nsa-spying-on-lawmakers“Has the NSA spied, or is the NSA currently spying, on members of Congress or other American elected officials?”

This is the huge question U.S. Senator Bernie Sanders (I-Vt.) is asking the National Security Administration in a new letter to the agency’s chief, Gen. Keith Alexander. If at first glance this seems like a legislator’s blind fishing expedition prompted by fact-free conspiracy theory, think again. As I noted in a NSFWCORP report back in August, there’s very good reason for every elected official in Washington to suspect – and fear – that the NSA is surveilling them.

We already know the NSA has swept up a “large number” of calls from the Washington, D.C. area code. We know that the NSA has the capacity to rake in up to 75 percent of all Internet traffic. We know that Alexander’s surveillance ethos is to “collect it all” – with “all” presumably including information from elected officials. And we know that in his aggressive lobbying of Congress, Alexander would almost certainly have a coercive use for any incriminating information on lawmakers that his minions might be able to vacuum up.

But maybe most damning of all, we know that the NSA has not denied surveilling Members of Congress. Indeed, when I asked U.S. Rep. Alan Grayson (D-Fla.) if the NSA was keeping files on his colleagues, he recounted a meeting between NSA officials and lawmakers in the lead-up to a closely contested House vote to better regulate the agency:

“One of my colleagues asked the NSA point blank will you give me a copy of my own record and the NSA said no, we won’t. They didn’t say no we don’t have one. They said no we won’t. So that’s possible.”

Grayson is right: presumably, if the NSA wasn’t tracking lawmakers, it would have flatly denied it. Instead, those officials merely denied lawmakers access to whatever files the agency might have. That suggests one of two realities: 1) the NSA is keeping files on lawmakers 2) the NSA isn’t keeping files on lawmakers, but answered vaguely in order to stoke fear among legislators that it is.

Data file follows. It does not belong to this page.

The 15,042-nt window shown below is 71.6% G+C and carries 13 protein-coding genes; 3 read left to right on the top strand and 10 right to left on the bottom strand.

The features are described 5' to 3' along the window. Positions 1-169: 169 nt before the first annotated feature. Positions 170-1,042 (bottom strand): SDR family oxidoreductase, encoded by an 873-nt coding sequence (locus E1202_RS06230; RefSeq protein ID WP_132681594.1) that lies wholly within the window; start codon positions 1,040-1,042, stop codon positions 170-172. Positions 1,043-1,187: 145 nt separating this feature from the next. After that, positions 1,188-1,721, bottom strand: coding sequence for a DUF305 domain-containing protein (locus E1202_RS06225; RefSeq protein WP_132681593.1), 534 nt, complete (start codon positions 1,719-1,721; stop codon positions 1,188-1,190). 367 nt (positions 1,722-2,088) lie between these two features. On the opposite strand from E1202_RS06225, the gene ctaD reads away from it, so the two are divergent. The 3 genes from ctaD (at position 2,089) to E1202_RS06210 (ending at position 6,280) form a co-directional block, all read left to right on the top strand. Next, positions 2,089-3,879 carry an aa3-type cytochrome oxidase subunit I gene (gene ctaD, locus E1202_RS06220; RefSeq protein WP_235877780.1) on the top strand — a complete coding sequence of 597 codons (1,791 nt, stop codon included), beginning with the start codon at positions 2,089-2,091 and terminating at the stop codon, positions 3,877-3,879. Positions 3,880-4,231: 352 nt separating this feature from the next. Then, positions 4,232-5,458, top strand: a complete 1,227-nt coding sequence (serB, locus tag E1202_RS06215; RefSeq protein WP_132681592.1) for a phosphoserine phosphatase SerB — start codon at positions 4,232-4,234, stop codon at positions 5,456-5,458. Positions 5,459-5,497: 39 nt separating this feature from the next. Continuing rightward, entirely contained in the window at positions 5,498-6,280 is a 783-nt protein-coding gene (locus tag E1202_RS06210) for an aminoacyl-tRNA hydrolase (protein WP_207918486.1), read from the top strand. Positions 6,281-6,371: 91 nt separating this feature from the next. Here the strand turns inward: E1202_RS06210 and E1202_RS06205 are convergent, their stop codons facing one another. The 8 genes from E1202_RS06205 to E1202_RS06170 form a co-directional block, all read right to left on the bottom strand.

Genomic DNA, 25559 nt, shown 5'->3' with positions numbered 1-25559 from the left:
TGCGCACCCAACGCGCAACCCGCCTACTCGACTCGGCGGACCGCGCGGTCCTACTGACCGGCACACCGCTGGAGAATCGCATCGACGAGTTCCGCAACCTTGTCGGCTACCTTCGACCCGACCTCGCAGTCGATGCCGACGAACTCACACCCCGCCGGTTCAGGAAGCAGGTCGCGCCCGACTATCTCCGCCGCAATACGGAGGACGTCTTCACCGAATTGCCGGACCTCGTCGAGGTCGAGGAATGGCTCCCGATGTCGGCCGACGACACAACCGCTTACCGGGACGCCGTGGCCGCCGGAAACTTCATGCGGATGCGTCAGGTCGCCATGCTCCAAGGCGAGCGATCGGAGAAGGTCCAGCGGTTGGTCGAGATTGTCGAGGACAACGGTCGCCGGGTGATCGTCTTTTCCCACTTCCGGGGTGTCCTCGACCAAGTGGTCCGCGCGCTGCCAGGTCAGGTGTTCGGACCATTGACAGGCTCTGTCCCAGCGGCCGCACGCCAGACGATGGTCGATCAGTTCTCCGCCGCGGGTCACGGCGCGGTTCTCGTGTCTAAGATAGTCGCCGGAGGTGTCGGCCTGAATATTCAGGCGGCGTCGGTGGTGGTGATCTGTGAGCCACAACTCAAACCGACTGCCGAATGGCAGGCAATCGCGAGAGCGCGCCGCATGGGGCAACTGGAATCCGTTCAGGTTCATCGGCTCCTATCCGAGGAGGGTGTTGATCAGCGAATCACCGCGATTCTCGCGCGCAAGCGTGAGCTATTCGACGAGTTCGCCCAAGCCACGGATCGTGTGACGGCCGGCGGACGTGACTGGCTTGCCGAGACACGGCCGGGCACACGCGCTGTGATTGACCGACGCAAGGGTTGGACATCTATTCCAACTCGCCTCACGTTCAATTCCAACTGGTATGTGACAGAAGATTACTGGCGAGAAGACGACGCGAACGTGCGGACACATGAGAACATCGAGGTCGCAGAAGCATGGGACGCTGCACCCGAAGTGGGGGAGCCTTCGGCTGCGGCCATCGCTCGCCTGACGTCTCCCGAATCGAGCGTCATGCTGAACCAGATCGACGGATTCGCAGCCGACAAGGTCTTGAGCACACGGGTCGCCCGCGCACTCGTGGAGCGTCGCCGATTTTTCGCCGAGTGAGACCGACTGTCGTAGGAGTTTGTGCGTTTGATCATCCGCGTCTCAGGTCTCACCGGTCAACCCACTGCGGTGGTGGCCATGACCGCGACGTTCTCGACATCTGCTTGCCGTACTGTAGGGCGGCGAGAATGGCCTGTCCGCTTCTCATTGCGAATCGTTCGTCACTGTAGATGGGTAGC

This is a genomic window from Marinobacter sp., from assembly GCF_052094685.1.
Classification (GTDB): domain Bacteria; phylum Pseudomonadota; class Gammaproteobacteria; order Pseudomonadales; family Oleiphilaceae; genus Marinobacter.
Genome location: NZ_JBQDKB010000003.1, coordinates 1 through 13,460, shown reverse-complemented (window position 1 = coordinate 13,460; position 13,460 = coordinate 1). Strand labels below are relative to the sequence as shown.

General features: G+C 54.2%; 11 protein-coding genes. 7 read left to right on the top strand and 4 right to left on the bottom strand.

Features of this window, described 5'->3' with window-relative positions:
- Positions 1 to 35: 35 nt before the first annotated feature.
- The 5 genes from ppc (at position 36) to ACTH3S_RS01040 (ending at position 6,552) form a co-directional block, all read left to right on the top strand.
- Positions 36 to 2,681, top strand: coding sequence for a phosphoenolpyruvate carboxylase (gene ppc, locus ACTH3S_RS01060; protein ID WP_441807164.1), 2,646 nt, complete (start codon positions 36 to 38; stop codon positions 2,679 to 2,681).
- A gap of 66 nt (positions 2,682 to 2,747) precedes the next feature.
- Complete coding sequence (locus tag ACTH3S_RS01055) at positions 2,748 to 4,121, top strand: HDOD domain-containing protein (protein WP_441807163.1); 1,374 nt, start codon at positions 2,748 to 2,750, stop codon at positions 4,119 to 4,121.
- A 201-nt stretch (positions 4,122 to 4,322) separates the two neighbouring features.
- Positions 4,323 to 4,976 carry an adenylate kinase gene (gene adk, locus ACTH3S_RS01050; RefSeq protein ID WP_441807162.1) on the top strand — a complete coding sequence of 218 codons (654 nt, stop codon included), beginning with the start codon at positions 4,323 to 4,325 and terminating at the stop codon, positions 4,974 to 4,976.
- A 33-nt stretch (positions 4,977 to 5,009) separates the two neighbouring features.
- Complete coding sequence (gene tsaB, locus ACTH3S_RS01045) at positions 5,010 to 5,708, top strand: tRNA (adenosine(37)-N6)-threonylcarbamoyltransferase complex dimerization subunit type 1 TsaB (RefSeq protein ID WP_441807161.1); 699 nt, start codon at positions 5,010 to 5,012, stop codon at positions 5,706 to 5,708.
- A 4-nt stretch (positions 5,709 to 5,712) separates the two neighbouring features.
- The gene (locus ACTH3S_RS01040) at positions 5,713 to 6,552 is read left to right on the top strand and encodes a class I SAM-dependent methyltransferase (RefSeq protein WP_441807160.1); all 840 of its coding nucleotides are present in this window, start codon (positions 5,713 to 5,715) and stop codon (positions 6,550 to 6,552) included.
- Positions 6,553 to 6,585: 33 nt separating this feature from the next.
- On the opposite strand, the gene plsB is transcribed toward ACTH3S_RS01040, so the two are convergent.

Regardless of which of these realities happens to be the case, the mere existence of legitimate fears of congressional surveillance by an executive-branch agency is a serious legal and separation-of-powers problem. Why? Because whether or not the surveillance is actually happening, the very real possibility that it even could be happening or has happened can unduly intimidate the legislative branch into abrogating its constitutional oversight responsibilities. In this particular case, it can scare congressional lawmakers away from voting to better regulate the NSA.

Thus, Sanders very simple question – “Has the NSA spied on members of Congress?” – is entirely appropriate and warranted. In fact, in one sense, it is amazing it has taken this long for a legislator to publicly demand an answer to the question. But, then, in another sense, maybe that proves the NSA’s scare tactics have worked. Not only have congressional lawmakers done nothing to rein in the agency’s illegal surveillance programs, they haven’t until now even dared to ask whether they are a target of said surveillance.

That’s what makes Sanders letter so important – it breaks the larger omerta surrounding the NSA and, in the process, effectively dares the NSA to try to mete out retribution.

Now sure, the NSA’s record of lying to Congress suggests the Vermont senator may not get a straight answer to his specific question. However, in so boldly putting the question out there, Sanders may end up emboldening other lawmakers to take other actions against the agency – and do so without regard to whether the NSA will deploy its surveillance apparatus against its congressional critics.

Illustration by Brad Jonas